13 That very day two of them were going to a village named Emmaus, about seven miles from Jerusalem, 14 and they were talking with each other about all these things that had happened. 15 While they were talking and discussing together, Jesus himself drew near and went with them. 16 But their eyes were kept from recognizing him. 17 And he said to them, “What is this conversation that you are holding with each other as you walk?” And they stood still, looking sad. 18 Then one of them, named Cleopas, answered him, “Are you the only visitor to Jerusalem who does not know the things that have happened there in these days?” 19 And he said to them, “What things?” And they said to him, “Concerning Jesus of Nazareth, a man who was a prophet mighty in deed and word before God and all the people, 20 and how our chief priests and rulers delivered him up to be condemned to death, and crucified him. 21 But we had hoped that he was the one to redeem Israel. Yes, and besides all this, it is now the third day since these things happened. 22 Moreover, some women of our company amazed us. They were at the tomb early in the morning, 23 and when they did not find his body, they came back saying that they had even seen a vision of angels, who said that he was alive. 24 Some of those who were with us went to the tomb and found it just as the women had said, but him they did not see.” 25 And he said to them, “O foolish ones, and slow of heart to believe all that the prophets have spoken! 26 Was it not necessary that the Christ should suffer these things and enter into his glory?” 27 And beginning with Moses and all the Prophets, he interpreted to them in all the Scriptures the things concerning himself.

28 So they drew near to the village to which they were going. He acted as if he were going farther, 29 but they urged him strongly, saying, “Stay with us, for it is toward evening and the day is now far spent.” So he went in to stay with them. 30 When he was at table with them, he took the bread and blessed and broke it and gave it to them. 31 And their eyes were opened, and they recognized him. And he vanished from their sight. 32 They said to each other, “Did not our hearts burn within us while he talked to us on the road, while he opened to us the Scriptures?” 33 And they rose that same hour and returned to Jerusalem. And they found the eleven and those who were with them gathered together, 34 saying, “The Lord has risen indeed, and has appeared to Simon!” 35 Then they told what had happened on the road, and how he was known to them in the breaking of the bread.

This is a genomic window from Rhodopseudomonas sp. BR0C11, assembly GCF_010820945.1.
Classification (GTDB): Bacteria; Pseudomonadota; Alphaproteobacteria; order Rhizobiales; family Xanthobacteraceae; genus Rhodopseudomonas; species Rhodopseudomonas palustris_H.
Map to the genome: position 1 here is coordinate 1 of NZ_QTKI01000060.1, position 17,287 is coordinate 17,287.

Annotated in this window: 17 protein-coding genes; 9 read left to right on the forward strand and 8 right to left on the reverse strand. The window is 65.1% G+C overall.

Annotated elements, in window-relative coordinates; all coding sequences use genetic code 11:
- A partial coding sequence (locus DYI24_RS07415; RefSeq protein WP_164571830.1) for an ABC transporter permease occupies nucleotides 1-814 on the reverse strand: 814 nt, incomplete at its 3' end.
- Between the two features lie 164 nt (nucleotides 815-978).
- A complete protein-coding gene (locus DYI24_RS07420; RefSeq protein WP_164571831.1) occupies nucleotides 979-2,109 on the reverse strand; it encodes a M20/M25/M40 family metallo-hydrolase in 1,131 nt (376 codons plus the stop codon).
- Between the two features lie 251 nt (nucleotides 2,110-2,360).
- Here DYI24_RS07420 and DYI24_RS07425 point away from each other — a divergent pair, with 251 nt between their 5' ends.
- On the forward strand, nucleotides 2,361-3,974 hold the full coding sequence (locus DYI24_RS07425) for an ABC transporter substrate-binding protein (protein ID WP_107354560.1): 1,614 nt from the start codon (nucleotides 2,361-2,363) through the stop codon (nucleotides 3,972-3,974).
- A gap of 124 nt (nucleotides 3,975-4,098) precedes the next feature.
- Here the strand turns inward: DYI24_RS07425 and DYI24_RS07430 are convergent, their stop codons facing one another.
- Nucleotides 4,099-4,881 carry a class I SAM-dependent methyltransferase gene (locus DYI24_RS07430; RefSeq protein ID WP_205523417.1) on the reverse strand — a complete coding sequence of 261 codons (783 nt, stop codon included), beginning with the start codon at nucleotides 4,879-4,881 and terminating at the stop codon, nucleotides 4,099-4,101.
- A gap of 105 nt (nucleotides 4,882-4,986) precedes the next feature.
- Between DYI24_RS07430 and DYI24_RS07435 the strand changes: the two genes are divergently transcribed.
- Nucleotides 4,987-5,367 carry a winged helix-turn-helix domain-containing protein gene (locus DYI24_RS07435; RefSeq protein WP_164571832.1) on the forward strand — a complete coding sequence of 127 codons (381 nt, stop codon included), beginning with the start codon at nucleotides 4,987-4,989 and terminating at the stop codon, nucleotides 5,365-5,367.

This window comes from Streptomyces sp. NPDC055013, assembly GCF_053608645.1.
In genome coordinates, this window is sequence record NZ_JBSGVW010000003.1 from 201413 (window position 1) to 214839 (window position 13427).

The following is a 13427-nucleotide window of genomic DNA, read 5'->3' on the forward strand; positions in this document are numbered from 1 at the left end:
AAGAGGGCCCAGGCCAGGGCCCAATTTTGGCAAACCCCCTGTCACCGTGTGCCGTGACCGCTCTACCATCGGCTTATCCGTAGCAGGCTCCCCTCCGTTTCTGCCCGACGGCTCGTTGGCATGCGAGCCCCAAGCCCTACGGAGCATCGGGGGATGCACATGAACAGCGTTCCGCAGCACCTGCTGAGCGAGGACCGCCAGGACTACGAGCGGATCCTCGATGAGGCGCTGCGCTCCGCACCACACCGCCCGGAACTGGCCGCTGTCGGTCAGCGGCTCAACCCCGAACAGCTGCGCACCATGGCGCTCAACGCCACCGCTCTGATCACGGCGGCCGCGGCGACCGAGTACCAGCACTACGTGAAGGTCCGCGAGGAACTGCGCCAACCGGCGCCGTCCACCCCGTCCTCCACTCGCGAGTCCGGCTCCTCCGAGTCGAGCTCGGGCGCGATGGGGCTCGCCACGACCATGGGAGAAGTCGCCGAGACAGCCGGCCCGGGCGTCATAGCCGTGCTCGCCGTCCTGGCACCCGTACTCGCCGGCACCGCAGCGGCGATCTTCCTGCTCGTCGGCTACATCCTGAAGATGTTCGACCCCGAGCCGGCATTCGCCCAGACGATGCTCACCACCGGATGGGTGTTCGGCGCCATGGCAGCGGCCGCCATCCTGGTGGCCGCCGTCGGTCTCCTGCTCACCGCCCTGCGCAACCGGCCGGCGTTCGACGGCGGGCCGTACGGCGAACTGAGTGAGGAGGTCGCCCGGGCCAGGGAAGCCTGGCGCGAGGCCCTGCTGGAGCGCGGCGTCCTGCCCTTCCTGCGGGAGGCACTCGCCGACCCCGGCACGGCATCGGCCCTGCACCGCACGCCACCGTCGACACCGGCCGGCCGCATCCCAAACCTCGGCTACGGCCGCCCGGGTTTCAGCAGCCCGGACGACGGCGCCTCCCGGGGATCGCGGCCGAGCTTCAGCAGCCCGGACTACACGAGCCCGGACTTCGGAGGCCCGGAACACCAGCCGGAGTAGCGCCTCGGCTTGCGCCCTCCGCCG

Before we get into the sermon, was there anythin in the passage that stood out to you? Confused you? Intrigued you?

Duane had 3 points he wanted to touch on from this passage:

Hearing the Story
Reading the Story
Experiencing the Story


Duane explained that hearing the Story of Jesus is something that all believers have in common. It's the start to their acceptance of Him as savior.

Who did you hear the Story from?

Like most stories, the Jesus story can often get half told, or misheard so that misconceptions grow out of it.

What do you think are some of the popular misconceptions San Diegans have about the Jesus Story?

Story is so powerful in communicating information and creating relationships. It's clearly one of the biggest means God has to showing Himself to us, in the Jesus story and our personal story. Duane explained that as believers our personal story is often being written with story arcs leading to us turning to and learning more about God.

What is happening in your story arc that is pushing to you connect with God?


Today we most often experience the Jesus story by reading it in the Bible. Duane explained that we should therefore have a good handle on how we should read to best experience the story.

There's 3 wrong ways to read the story:

As a myth of overblown anecdotes that probably did not actually happen or have been exaggerated.
As a moral code giving examples of what is right and wrong
As a mystical story that gives different feelings and impressions as you read that can guide you.

Which way do you think is most popular in our culture today? Which way is how you often find yourself reading the Bible?

Duane explained that the best way to read the Bible is Historically (understanding who it's talking about, where they are and what's going on), Grammatically (understanding the proper meaning of the words and phrases), and christologically (seeing the entire story as pointing to Jesus).

Historical and grammatical reading are pretty common, but Christological reading may be a new idea.

How do you think you would go about reading a passage Christologically?


The men who heard Jesus explain the story were deeply effected. It said that their eyes were opened (v 31) and hearts were burning (v 32).

What do you think it means that their "hearts were burning"?
Why do you think these two guys had such a strong feeling about the story?

The men experienced Jesus and His story deeply because they asked Him and urged him to share.

How can we urge Jesus to share his story with us? How do you urge Jesus to share His story?


Pray with the group that we would be helping the people of San Diego to hear the greatest story ever, that God would give us wisdom as we read His Story, and that we would be urging Jesus that we would experience His Story.

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Luke 24:1-12 // 36-43
Sermon Discussion